Vladimir Guerrero Jr. is reportedly set to be called up by the Toronto Blue Jays next week and the baseball world should be thrilled. The soon-to-be rookie should be a fantasy baseball star, so let’s take a look at everything you need to know about the 20-year-old third baseman.

Toronto Blue Jays paid handsomely to land him

The Blue Jays paid a heavy price to land Guerrero during the 2015 international signing period. They forked over a whopping $3.9 million for the 16-year-old version of Guerrero, who at the time ranked as the top prospect available in the international pool. It has paid off as Vlad Jr. has decimated minor league pitching ever since. He was the consensus top prospect in baseball entering the 2019 season.

He has a generational bat

When people talk about “generational” players, they’re talking about guys like Guerrero. He has absolutely annihilated pitching at every level. In 2018, he was incredible. Over four levels in the minor leagues last year (rookie ball through AAA), Vlad Jr. posted a .381 average, .437 on-base percentage, a ridiculous 1.073 OPS, 20 home runs and 78 RBIs in 95 games. Those are just silly numbers. Did I mention he was just 19 at the time?

Over his three-plus years in the minors, Guerrero slashed .331/.415/.531. That’s an OPS of .946. And he’s 20.

Guerrero has elite hit and power tools

Guerrero’s hit tool grades out as an 80 on the 20 to 80 scouting scale. As stated above, that makes him a generational-type hitter. When you watch him at the plate, you realize that’s not hyperbole.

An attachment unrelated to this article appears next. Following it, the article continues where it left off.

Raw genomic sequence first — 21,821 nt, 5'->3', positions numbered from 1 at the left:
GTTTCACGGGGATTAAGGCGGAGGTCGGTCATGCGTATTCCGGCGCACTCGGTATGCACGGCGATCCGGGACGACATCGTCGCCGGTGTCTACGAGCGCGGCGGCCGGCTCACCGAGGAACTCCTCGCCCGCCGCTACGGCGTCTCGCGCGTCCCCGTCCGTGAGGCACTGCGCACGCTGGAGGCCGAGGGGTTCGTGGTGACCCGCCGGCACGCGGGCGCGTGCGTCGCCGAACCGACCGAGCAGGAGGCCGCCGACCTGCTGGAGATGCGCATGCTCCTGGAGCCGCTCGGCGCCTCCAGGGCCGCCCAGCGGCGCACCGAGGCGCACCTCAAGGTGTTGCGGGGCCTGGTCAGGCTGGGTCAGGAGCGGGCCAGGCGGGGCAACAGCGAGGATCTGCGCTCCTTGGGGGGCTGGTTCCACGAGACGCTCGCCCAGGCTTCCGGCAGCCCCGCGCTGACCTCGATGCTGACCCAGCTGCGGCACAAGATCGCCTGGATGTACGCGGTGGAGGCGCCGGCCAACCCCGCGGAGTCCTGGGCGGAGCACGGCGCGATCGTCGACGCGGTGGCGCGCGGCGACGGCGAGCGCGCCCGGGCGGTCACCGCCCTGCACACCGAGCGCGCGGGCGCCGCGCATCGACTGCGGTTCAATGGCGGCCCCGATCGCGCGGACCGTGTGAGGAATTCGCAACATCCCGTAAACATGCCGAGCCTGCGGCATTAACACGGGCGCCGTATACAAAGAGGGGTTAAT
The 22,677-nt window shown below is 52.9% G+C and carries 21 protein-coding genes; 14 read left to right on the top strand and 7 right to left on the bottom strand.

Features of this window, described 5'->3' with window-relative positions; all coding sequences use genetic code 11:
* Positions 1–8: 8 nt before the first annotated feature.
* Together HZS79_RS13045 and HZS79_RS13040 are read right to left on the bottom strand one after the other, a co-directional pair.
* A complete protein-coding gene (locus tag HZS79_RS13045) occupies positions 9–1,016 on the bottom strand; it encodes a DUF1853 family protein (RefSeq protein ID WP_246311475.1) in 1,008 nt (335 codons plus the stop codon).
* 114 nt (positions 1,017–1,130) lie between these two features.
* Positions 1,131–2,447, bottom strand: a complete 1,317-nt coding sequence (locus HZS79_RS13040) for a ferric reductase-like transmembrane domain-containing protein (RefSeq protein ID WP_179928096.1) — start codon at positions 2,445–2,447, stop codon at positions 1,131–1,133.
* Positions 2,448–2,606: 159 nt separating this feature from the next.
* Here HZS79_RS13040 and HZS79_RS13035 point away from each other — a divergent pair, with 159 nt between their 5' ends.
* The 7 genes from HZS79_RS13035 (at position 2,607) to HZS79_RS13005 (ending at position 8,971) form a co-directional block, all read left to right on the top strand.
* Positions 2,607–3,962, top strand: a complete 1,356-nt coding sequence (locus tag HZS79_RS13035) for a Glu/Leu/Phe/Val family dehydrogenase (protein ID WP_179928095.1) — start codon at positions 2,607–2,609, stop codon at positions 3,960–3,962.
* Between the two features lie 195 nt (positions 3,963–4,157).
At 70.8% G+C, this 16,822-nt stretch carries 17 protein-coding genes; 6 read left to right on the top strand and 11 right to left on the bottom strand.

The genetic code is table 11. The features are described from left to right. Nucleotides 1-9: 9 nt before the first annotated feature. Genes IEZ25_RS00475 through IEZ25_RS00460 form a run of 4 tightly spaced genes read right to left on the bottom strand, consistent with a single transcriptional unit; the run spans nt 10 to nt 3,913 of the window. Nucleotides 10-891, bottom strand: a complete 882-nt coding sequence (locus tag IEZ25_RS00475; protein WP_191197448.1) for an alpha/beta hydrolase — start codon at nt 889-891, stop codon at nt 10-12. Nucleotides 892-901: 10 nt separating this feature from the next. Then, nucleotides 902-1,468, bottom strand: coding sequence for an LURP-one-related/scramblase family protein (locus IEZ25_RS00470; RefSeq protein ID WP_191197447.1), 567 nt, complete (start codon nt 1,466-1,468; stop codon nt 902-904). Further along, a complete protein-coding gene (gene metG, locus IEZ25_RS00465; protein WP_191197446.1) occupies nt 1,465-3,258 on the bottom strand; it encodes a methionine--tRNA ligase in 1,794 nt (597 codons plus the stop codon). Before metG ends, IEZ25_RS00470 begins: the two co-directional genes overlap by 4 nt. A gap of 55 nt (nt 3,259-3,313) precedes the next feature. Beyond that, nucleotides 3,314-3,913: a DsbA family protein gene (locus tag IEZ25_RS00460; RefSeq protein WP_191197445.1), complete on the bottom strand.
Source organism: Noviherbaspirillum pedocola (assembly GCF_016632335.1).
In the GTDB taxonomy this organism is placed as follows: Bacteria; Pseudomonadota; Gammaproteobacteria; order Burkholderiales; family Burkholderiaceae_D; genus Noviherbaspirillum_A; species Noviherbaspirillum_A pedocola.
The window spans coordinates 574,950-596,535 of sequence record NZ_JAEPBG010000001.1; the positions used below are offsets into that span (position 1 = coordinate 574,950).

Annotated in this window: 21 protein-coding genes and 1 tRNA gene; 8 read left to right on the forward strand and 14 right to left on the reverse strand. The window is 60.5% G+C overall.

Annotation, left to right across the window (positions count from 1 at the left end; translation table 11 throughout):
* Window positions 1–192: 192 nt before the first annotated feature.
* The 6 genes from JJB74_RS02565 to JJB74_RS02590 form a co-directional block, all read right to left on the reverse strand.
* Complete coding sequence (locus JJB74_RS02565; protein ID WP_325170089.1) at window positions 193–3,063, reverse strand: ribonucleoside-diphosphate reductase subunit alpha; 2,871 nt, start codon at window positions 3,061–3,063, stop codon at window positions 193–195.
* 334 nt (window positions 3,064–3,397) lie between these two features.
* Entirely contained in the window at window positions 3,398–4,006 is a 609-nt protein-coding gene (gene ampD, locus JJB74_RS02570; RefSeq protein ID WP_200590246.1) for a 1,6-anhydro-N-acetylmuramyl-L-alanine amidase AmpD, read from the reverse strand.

His power grades out at 70, or elite, which was obvious if you saw him annihilate this pitch:

His dad is in the Hall of Fame

Obviously, Guerrero’s father is Vladimir Guerrero, who was inducted into the Baseball Hall of Fame in 2018. Over the course of his 16-year big league career, Vlad Sr. hit .318 with 449 home runs, 1,496 RBIs and 2,590 hits. He was the 2004 American League MVP, a nine-time All-Star and an eight-time Silver Slugger Award winner.

Fantasy baseball impact

Sign. Him. Now. If he’s somehow still available in your league, go get him immediately. This kid isn’t coming up to sit on the bench for the Blue Jays, he’s coming up to play. He’ll be penciled in a third base for the next decade in Toronto, unless they move him to designated hitter. He’s a below average fielder but does have a good arm at the corner. Long-term, he’ll probably be a first baseman, but for now lock him in at third and don’t look back. The kid will rake from Day 1.